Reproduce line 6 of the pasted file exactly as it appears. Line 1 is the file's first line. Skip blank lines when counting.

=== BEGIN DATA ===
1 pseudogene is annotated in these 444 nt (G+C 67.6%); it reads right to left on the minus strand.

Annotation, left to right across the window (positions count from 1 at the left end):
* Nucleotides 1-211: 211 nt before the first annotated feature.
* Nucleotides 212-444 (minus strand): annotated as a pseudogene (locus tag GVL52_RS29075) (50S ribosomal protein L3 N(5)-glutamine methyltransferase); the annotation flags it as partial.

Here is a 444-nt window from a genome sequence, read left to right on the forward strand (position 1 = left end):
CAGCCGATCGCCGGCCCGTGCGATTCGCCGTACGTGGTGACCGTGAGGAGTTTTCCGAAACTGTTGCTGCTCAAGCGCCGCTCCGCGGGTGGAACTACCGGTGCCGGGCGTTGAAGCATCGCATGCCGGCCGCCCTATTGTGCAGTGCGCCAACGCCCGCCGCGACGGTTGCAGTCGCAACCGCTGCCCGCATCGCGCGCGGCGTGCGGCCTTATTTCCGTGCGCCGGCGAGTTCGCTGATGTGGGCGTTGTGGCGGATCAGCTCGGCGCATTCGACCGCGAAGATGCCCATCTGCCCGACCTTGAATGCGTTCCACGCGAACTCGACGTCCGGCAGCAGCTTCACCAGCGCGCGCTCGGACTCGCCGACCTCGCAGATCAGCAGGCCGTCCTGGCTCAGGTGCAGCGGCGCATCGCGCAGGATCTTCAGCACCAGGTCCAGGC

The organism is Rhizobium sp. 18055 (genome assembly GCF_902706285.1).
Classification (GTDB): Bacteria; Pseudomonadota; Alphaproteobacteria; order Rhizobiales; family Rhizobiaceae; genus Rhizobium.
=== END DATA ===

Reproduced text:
CAGCCGATCGCCGGCCCGTGCGATTCGCCGTACGTGGTGACCGTGAGGAGTTTTCCGAAACTGTTGCTGCTCAAGCGCCGCTCCGCGGGTGGAACTACCGGTGCCGGGCGTTGAAGCATCGCATGCCGGCCGCCCTATTGTGCAGTGCGCCAACGCCCGCCGCGACGGTTGCAGTCGCAACCGCTGCCCGCATCGCGCGCGGCGTGCGGCCTTATTTCCGTGCGCCGGCGAGTTCGCTGATGTGGGCGTTGTGGCGGATCAGCTCGGCGCATTCGACCGCGAAGATGCCCATCTGCCCGACCTTGAATGCGTTCCACGCGAACTCGACGTCCGGCAGCAGCTTCACCAGCGCGCGCTCGGACTCGCCGACCTCGCAGATCAGCAGGCCGTCCTGGCTCAGGTGCAGCGGCGCATCGCGCAGGATCTTCAGCACCAGGTCCAGGC